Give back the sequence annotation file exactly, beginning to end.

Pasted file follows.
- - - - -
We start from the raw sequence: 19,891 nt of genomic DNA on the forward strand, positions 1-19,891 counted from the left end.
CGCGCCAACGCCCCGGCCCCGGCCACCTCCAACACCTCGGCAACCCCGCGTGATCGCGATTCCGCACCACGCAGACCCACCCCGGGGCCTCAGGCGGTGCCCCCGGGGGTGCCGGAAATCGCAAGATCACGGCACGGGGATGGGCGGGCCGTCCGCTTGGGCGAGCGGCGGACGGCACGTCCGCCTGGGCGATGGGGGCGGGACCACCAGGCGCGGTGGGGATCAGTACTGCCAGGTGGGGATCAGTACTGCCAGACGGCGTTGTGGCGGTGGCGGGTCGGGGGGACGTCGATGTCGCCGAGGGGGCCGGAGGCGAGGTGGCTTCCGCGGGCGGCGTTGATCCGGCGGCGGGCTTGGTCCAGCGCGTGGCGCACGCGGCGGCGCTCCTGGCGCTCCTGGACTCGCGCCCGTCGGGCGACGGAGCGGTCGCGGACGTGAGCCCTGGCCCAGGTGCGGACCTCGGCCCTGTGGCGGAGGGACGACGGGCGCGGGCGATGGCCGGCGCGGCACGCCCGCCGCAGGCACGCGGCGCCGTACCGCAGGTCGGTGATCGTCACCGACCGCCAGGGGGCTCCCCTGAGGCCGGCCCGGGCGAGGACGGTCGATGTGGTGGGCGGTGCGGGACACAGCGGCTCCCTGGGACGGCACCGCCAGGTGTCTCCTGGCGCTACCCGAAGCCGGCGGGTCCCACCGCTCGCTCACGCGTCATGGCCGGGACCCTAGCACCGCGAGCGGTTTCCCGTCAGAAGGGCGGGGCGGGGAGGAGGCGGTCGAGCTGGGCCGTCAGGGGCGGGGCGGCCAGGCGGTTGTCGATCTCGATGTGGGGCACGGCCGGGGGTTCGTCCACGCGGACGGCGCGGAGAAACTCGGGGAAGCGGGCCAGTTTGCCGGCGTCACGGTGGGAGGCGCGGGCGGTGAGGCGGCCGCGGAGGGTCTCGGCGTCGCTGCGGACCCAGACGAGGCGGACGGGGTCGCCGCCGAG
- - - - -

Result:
We start from the raw sequence: 19,891 nt of genomic DNA on the forward strand, positions 1-19,891 counted from the left end.
CGCGCCAACGCCCCGGCCCCGGCCACCTCCAACACCTCGGCAACCCCGCGTGATCGCGATTCCGCACCACGCAGACCCACCCCGGGGCCTCAGGCGGTGCCCCCGGGGGTGCCGGAAATCGCAAGATCACGGCACGGGGATGGGCGGGCCGTCCGCTTGGGCGAGCGGCGGACGGCACGTCCGCCTGGGCGATGGGGGCGGGACCACCAGGCGCGGTGGGGATCAGTACTGCCAGGTGGGGATCAGTACTGCCAGACGGCGTTGTGGCGGTGGCGGGTCGGGGGGACGTCGATGTCGCCGAGGGGGCCGGAGGCGAGGTGGCTTCCGCGGGCGGCGTTGATCCGGCGGCGGGCTTGGTCCAGCGCGTGGCGCACGCGGCGGCGCTCCTGGCGCTCCTGGACTCGCGCCCGTCGGGCGACGGAGCGGTCGCGGACGTGAGCCCTGGCCCAGGTGCGGACCTCGGCCCTGTGGCGGAGGGACGACGGGCGCGGGCGATGGCCGGCGCGGCACGCCCGCCGCAGGCACGCGGCGCCGTACCGCAGGTCGGTGATCGTCACCGACCGCCAGGGGGCTCCCCTGAGGCCGGCCCGGGCGAGGACGGTCGATGTGGTGGGCGGTGCGGGACACAGCGGCTCCCTGGGACGGCACCGCCAGGTGTCTCCTGGCGCTACCCGAAGCCGGCGGGTCCCACCGCTCGCTCACGCGTCATGGCCGGGACCCTAGCACCGCGAGCGGTTTCCCGTCAGAAGGGCGGGGCGGGGAGGAGGCGGTCGAGCTGGGCCGTCAGGGGCGGGGCGGCCAGGCGGTTGTCGATCTCGATGTGGGGCACGGCCGGGGGTTCGTCCACGCGGACGGCGCGGAGAAACTCGGGGAAGCGGGCCAGTTTGCCGGCGTCACGGTGGGAGGCGCGGGCGGTGAGGCGGCCGCGGAGGGTCTCGGCGTCGCTGCGGACCCAGACGAGGCGGACGGGGTCGCCGCCGAG